Malaysia tops Asia’s investment in Africa

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Malaysia is ahead of China in foreign direct investments in Africa, new data published by the United Nations shows.

A survey of foreign investment into and out of the five BRICS countries (Brazil, Russia, India, China and South Africa) published on March 25 revealed that China, which was considered to be the most active investor in Africa, is lagging behind the inflows from Kuala Lumpur, and the gap is widening.

Globally, Malaysia was the third biggest investor in Africa in 2011, the latest year for which data is available, behind France and the US, pushing China and India into fourth and fifth positions. In that year, Malaysia invested $19.3 billion  in Africa as compared to China’s $16 billion and India’s $14 billion.

Around 24 per cent of Malaysia’s total foreign direct investments went to Africa in 2011. Most active Malaysian investors were Petronas and Sime Darby, countries targeted were, among others, South Africa, Kenya, Nigeria, Zimbabwe, Egypt and Mauritius.

Malaysian firms can be found operating in almost every sector from resource extraction to involvement in amusement and recreational activities. Investments in hotels and leisure, real estate, shipping, broadcasting, banking and financial services, palm oil plantations and refining, oil and gas and telecommunications demonstrate the sectoral diversity of Malaysian investments in Africa.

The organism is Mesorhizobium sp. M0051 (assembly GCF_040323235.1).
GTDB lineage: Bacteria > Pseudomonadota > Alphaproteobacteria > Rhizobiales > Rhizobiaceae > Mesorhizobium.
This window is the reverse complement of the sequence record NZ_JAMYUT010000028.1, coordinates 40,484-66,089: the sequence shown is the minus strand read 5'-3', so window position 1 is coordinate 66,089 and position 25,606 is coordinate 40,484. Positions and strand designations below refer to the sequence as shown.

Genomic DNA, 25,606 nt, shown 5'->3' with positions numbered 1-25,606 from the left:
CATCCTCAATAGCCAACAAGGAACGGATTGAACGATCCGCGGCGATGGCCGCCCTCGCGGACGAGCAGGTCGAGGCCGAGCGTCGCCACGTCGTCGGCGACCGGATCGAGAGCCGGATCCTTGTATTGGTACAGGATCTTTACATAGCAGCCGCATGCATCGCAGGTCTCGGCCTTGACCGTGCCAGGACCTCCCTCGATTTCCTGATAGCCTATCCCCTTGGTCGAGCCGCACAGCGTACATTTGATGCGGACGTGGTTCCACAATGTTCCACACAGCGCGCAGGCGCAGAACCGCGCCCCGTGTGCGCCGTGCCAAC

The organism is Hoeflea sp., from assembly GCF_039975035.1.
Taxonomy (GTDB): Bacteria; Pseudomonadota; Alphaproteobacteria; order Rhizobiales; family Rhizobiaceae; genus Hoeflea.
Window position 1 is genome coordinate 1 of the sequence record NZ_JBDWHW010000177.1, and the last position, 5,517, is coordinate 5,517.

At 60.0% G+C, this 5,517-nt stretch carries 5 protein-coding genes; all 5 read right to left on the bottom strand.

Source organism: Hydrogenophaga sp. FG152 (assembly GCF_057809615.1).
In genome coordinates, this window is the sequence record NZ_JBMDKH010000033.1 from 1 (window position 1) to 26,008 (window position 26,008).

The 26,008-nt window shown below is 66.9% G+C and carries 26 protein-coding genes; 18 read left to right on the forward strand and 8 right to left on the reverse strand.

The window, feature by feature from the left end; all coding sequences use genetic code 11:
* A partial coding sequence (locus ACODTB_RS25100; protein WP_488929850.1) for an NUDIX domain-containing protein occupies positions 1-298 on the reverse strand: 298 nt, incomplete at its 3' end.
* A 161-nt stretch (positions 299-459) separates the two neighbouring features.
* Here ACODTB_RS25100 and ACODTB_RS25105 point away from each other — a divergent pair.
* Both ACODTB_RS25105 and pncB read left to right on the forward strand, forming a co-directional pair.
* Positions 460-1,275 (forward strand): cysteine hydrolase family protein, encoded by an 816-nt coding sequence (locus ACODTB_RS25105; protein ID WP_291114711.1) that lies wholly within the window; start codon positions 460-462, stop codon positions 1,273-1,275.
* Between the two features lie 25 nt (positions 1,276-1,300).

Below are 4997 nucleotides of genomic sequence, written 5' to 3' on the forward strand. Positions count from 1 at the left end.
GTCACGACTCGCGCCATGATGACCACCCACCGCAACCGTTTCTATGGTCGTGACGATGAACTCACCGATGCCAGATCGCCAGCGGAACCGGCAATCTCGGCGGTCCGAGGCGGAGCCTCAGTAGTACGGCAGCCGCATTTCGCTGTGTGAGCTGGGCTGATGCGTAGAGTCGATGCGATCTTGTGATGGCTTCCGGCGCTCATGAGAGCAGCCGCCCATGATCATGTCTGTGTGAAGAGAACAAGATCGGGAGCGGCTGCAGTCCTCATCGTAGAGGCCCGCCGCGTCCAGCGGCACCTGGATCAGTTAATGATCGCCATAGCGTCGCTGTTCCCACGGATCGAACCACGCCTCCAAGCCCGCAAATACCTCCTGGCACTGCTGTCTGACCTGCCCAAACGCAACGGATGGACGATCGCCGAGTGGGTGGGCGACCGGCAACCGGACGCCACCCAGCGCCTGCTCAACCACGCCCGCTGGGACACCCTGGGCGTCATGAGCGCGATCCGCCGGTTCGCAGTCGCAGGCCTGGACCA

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Reading Time: 1 minute

Click to enlarge

Malaysia is ahead of China in foreign direct investments in Africa, new data published by the United Nations shows.

Reading Time: 1 minute

afro_investment
Click to enlarge

Malaysia is ahead of China in foreign direct investments in Africa, new data published by the United Nations shows.

A survey of foreign investment into and out of the five BRICS countries (Brazil, Russia, India, China and South Africa) published on March 25 revealed that China, which was considered to be the most active investor in Africa, is lagging behind the inflows from Kuala Lumpur, and the gap is widening.

Globally, Malaysia was the third biggest investor in Africa in 2011, the latest year for which data is available, behind France and the US, pushing China and India into fourth and fifth positions. In that year, Malaysia invested $19.3 billion  in Africa as compared to China’s $16 billion and India’s $14 billion.

Around 24 per cent of Malaysia’s total foreign direct investments went to Africa in 2011. Most active Malaysian investors were Petronas and Sime Darby, countries targeted were, among others, South Africa, Kenya, Nigeria, Zimbabwe, Egypt and Mauritius.

Malaysian firms can be found operating in almost every sector from resource extraction to involvement in amusement and recreational activities. Investments in hotels and leisure, real estate, shipping, broadcasting, banking and financial services, palm oil plantations and refining, oil and gas and telecommunications demonstrate the sectoral diversity of Malaysian investments in Africa.

 

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